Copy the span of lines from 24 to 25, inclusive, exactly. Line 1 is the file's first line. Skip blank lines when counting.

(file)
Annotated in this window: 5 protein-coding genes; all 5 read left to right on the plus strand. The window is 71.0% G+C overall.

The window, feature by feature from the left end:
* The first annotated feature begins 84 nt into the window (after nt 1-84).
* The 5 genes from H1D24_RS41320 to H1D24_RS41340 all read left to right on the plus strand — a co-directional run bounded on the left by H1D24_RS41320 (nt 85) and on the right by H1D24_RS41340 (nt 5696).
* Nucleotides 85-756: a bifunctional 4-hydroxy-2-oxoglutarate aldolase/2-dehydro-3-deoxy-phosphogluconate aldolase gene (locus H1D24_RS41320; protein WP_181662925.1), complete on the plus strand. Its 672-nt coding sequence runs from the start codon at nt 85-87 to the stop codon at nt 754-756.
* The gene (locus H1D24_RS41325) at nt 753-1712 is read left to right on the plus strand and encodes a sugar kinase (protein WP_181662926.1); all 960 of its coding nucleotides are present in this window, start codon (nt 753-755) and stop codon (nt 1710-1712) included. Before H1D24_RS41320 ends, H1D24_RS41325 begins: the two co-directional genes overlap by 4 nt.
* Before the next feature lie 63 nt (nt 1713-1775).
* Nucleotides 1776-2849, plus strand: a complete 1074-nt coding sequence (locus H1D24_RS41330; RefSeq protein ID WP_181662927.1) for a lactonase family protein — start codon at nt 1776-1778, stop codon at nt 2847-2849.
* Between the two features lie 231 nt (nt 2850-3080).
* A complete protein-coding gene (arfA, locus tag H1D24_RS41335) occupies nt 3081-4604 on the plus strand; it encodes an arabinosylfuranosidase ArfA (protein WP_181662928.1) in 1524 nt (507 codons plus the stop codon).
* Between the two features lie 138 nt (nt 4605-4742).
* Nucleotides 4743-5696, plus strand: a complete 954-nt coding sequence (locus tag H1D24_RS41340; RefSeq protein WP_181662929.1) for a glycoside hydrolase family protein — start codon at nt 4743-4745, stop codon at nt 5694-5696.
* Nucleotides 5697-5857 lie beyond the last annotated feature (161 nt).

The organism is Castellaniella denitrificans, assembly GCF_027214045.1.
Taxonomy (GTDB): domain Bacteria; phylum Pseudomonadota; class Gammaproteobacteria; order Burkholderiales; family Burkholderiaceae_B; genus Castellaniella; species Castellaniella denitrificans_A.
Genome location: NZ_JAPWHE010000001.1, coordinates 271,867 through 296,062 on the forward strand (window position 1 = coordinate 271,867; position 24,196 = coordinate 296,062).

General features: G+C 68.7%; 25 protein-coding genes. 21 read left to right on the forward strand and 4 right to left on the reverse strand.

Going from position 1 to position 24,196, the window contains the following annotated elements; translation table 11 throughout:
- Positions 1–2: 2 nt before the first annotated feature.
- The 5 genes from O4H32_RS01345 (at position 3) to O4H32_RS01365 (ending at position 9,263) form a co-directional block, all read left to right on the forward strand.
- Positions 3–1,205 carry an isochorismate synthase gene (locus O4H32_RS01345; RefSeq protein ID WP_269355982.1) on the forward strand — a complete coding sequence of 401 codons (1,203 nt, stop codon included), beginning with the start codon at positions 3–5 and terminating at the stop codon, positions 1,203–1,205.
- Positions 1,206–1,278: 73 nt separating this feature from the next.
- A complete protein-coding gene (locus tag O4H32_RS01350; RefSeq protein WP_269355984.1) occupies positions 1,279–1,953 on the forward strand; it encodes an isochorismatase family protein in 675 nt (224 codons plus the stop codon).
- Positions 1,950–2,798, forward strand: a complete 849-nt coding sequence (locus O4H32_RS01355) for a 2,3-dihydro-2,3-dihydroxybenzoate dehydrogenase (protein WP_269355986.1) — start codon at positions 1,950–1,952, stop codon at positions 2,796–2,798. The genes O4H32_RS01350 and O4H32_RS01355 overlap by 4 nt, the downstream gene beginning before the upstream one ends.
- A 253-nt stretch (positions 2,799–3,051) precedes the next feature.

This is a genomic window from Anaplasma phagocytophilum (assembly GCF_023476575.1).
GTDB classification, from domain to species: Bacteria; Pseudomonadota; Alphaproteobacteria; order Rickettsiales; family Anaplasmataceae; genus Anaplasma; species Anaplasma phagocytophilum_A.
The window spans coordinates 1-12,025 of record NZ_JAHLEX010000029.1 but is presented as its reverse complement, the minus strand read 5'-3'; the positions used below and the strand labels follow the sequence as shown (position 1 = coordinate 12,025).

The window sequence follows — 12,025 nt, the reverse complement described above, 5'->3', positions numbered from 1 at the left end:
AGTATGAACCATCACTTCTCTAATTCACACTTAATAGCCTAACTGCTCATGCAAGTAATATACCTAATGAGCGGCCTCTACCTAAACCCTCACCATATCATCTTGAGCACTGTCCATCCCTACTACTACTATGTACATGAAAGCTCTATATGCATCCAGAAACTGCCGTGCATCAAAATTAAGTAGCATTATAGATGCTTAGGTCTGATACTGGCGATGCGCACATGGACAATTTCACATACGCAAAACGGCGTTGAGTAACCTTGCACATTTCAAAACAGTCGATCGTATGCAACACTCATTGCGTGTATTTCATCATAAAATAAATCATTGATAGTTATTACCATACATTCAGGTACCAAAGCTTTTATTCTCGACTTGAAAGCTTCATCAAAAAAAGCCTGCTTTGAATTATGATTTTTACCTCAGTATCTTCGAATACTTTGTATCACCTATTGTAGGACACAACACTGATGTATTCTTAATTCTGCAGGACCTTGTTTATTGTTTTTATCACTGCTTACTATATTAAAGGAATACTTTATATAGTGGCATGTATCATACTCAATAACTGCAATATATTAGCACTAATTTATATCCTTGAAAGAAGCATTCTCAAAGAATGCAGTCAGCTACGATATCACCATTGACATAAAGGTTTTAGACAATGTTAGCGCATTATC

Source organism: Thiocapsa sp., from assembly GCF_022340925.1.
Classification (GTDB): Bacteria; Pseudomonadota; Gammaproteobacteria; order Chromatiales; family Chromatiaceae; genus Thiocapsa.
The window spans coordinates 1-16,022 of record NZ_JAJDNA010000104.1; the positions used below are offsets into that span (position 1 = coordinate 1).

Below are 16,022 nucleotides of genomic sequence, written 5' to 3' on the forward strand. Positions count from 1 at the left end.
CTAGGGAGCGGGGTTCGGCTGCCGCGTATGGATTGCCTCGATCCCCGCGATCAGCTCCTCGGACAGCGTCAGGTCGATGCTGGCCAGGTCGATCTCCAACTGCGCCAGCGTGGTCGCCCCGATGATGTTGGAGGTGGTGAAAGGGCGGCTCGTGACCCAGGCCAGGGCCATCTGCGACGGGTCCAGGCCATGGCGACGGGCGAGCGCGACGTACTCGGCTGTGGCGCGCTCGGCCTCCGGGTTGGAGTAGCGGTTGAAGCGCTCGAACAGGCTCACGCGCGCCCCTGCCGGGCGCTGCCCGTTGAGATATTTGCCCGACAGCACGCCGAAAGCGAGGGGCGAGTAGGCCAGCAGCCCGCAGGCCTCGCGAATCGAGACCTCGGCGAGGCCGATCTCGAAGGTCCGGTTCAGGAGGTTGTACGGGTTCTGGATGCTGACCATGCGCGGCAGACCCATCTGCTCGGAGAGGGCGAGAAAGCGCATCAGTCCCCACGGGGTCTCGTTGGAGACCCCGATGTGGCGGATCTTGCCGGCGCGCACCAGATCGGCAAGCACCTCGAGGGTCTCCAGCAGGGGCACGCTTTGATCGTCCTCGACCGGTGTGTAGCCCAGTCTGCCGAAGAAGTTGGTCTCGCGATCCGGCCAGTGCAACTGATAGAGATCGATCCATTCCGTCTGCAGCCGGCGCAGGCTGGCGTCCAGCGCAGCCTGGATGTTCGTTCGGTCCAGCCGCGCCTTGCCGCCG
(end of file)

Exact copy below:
- Positions 1,950–2,798, forward strand: a complete 849-nt coding sequence (locus O4H32_RS01355) for a 2,3-dihydro-2,3-dihydroxybenzoate dehydrogenase (protein WP_269355986.1) — start codon at positions 1,950–1,952, stop codon at positions 2,796–2,798. The genes O4H32_RS01350 and O4H32_RS01355 overlap by 4 nt, the downstream gene beginning before the upstream one ends.
- A 253-nt stretch (positions 2,799–3,051) precedes the next feature.